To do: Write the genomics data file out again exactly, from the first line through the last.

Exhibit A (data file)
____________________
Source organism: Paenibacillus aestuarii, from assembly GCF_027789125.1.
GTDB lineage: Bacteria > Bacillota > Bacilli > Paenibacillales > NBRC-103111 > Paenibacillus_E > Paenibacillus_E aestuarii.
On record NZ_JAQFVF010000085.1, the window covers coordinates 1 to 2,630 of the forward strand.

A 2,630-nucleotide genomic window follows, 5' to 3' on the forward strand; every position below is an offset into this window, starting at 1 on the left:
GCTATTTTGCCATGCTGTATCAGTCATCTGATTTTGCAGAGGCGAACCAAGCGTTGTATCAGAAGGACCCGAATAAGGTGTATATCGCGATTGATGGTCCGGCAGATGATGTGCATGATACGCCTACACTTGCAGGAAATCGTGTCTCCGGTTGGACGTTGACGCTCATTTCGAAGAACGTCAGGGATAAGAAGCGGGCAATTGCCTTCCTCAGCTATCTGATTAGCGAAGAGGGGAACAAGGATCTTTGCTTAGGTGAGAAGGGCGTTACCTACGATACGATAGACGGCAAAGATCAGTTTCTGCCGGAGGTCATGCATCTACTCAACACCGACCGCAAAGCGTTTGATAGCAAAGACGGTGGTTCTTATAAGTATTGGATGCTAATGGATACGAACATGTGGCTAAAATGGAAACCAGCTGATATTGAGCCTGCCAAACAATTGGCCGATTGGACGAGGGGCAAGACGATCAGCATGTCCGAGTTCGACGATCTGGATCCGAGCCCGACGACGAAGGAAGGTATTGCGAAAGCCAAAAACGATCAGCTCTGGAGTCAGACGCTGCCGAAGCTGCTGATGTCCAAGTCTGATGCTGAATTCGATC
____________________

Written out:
Source organism: Paenibacillus aestuarii, from assembly GCF_027789125.1.
GTDB lineage: Bacteria > Bacillota > Bacilli > Paenibacillales > NBRC-103111 > Paenibacillus_E > Paenibacillus_E aestuarii.
On record NZ_JAQFVF010000085.1, the window covers coordinates 1 to 2,630 of the forward strand.

A 2,630-nucleotide genomic window follows, 5' to 3' on the forward strand; every position below is an offset into this window, starting at 1 on the left:
GCTATTTTGCCATGCTGTATCAGTCATCTGATTTTGCAGAGGCGAACCAAGCGTTGTATCAGAAGGACCCGAATAAGGTGTATATCGCGATTGATGGTCCGGCAGATGATGTGCATGATACGCCTACACTTGCAGGAAATCGTGTCTCCGGTTGGACGTTGACGCTCATTTCGAAGAACGTCAGGGATAAGAAGCGGGCAATTGCCTTCCTCAGCTATCTGATTAGCGAAGAGGGGAACAAGGATCTTTGCTTAGGTGAGAAGGGCGTTACCTACGATACGATAGACGGCAAAGATCAGTTTCTGCCGGAGGTCATGCATCTACTCAACACCGACCGCAAAGCGTTTGATAGCAAAGACGGTGGTTCTTATAAGTATTGGATGCTAATGGATACGAACATGTGGCTAAAATGGAAACCAGCTGATATTGAGCCTGCCAAACAATTGGCCGATTGGACGAGGGGCAAGACGATCAGCATGTCCGAGTTCGACGATCTGGATCCGAGCCCGACGACGAAGGAAGGTATTGCGAAAGCCAAAAACGATCAGCTCTGGAGTCAGACGCTGCCGAAGCTGCTGATGTCCAAGTCTGATGCTGAATTCGATC